MRSA in the Air: How Hospitals Can Protect Patients from Infection - Part 2

Read part 1 of this blog post here.

MRSA in the Air

Surfaces can become contaminated with MRSA by the touch of a colonized or infected person— or when airborne MRSA particles settle on these surfaces.

As mounting research confirms, airborne MRSA droplets hover in healthcare facilities and play a role in MRSA colonization and infection, especially via a patient’s nasal cavity and respiratory tract.

In a Japanese study, air samples were collected from the rooms of head and neck cancer patients who had been colonized or infected with MRSA after surgery. About 20% of the MRSA particles were small enough to be respirable. Furthermore, the identical strain of MRSA was found on sinks, floors, bedsheets, and patients’ hands.

The upshot: MRSA was recirculated among the patients, air, and surfaces, especially when there was movement in the rooms, like when bedsheets were changed. “Measures should be taken to prevent the spread of airborne MRSA,” the scientists concluded.

Turkish researchers also detected airborne MRSA, after tracking 179 patients in operating theatres and intensive care units. In fact, MRSA was one of the two most common airborne pathogens identified. (The other was Acinetobacter baumannii). A high concentration of viable airborne particles, the researchers concluded, “seems to be a significant risk factor” for infections in patients with compromised immune systems.

It’s impossible to know what percentage of MRSA infections are transmitted through the air, but substantial research implicates airborne spread of pathogens such as MRSA in the superbug crisis.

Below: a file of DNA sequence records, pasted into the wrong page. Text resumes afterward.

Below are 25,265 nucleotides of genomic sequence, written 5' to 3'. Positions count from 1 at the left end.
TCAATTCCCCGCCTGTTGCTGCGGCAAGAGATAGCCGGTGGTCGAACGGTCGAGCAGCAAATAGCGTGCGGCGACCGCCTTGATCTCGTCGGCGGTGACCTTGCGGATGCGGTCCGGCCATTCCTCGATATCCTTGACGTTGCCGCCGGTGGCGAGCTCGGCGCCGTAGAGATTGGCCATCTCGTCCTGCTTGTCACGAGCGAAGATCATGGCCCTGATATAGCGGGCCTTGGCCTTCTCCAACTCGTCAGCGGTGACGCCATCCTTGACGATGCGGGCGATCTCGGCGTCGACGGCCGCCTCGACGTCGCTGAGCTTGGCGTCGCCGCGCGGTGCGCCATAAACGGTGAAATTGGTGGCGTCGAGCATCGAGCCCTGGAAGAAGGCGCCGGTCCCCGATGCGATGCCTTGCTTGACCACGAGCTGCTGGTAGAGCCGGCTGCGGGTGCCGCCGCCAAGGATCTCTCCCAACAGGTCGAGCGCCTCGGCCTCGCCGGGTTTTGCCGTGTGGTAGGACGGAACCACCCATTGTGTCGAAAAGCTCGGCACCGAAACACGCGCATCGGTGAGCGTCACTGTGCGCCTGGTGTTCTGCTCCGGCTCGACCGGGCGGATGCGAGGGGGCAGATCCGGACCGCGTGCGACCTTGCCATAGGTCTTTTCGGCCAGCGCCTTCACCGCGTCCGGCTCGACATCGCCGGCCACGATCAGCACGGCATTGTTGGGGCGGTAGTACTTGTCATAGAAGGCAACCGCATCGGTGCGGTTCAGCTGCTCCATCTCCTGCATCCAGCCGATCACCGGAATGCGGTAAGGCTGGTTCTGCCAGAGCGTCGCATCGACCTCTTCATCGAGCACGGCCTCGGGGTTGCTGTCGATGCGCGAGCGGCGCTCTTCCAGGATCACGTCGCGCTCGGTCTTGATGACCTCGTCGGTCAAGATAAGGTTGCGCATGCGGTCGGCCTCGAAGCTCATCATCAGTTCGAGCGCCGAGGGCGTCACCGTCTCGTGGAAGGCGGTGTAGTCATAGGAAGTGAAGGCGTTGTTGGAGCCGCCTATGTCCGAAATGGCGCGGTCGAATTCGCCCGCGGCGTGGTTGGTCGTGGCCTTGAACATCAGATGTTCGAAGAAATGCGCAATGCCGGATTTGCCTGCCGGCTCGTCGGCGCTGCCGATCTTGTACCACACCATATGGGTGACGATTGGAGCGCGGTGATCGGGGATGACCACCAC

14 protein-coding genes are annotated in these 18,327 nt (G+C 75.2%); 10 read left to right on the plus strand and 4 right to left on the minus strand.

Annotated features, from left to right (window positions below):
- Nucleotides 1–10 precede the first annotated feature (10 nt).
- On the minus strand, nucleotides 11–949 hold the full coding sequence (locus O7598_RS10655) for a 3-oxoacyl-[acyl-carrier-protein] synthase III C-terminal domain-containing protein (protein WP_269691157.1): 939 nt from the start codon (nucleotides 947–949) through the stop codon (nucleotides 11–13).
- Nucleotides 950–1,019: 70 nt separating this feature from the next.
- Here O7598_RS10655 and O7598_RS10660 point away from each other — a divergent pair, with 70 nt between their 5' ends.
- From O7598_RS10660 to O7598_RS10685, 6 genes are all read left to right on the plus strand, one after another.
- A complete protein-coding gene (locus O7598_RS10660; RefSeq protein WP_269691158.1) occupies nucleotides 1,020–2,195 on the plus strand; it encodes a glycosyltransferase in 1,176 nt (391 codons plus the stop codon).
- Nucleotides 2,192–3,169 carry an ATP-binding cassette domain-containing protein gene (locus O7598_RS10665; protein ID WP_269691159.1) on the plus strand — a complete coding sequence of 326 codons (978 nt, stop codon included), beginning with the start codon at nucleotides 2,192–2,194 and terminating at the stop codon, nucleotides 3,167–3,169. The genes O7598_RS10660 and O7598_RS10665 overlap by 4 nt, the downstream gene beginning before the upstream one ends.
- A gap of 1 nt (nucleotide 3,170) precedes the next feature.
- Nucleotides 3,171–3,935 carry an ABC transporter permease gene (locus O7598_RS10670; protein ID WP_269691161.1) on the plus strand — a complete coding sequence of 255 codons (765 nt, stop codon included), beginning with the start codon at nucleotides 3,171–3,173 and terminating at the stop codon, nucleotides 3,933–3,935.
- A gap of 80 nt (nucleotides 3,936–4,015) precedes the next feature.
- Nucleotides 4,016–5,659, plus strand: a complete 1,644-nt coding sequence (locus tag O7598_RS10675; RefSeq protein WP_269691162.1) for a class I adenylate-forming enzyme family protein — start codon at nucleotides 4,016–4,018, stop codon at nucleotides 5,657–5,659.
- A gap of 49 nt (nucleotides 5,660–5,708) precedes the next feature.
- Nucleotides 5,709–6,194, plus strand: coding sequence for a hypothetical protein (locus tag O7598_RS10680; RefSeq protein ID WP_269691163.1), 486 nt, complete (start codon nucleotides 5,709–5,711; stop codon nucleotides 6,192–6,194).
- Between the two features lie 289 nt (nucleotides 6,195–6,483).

As a University of Leeds aerobiologist noted, “The contribution of airborne micro-organisms to the spread of infection is likely to be greater than is currently recognised.”

Air Disinfection Technology: Killing MRSA While Protecting Patients

Containing MRSA will require efforts on many fronts, including better hand hygiene and more prudent use of antibiotics. In addition, hospitals and nursing homes must upgrade disinfection standards and technology, for both surfaces and indoor air.

Improving surface disinfection often requires a substantial investment in staff cleaners, as studies link outsourced cleaning to higher infection rates. For example, in a study of 126 English hospitals, those using outsourced cleaners reported nearly 50% more MRSA infections than hospitals with in-house cleaners.

“Contracting out [cleaning] may save money, but this is at the price of increasing risks to patients' health,” wrote study co-author David Stuckler, Ph.D., a public health expert at the London School of Hygiene and Tropical Medicine.

Air disinfection, by contrast, does not require a significant financial investment — yet is highly effective when advanced technology is deployed.

For hospitals and nursing homes throughout Europe, ultra-low-energy plasma technology by Novaerus has become a critical weapon in the fight against MRSA, Clostridium difficile, and other superbugs, as well as airborne viruses such as influenza and norovirus.

Novaerus technology has proven to be highly effective against MRSA. For example, the NV900 has been shown to reduce 99.99% of MRSA bacteria over four hours, and the NV1050 has been shown to reduce Staphylococcus epidermidis (a surrogate for MRSA) by 99.9% within 15 minutes of operation.

In the healthcare setting, ultra-low-energy plasma technology is an important addition to ventilation and filtration. Whereas conventional HVAC filters capture only large particles, Novaerus units destroy the smaller – and deadlier – ones, including MRSA.

What’s more, Novaerus technology is safe for continuous use around vulnerable patients, unlike other aggressive air-sanitation methods. UV, for example, can promote the formation of cataracts, while misting hydrogen peroxide can irritate the skin, and photocatalytic oxidation produces formaldehyde.

Novaerus technology can be easily mobilized in high-risk situations like surgeries or operated continuously in large patient wards, ICUs, and emergency rooms.

As MRSA and other superbug infections become more difficult to treat, healthcare facilities must work to destroy these pathogens in the air, before they are inhaled by patients or land on lab coats, surgical gloves, door knobs, and other surfaces that easily transmit infection.

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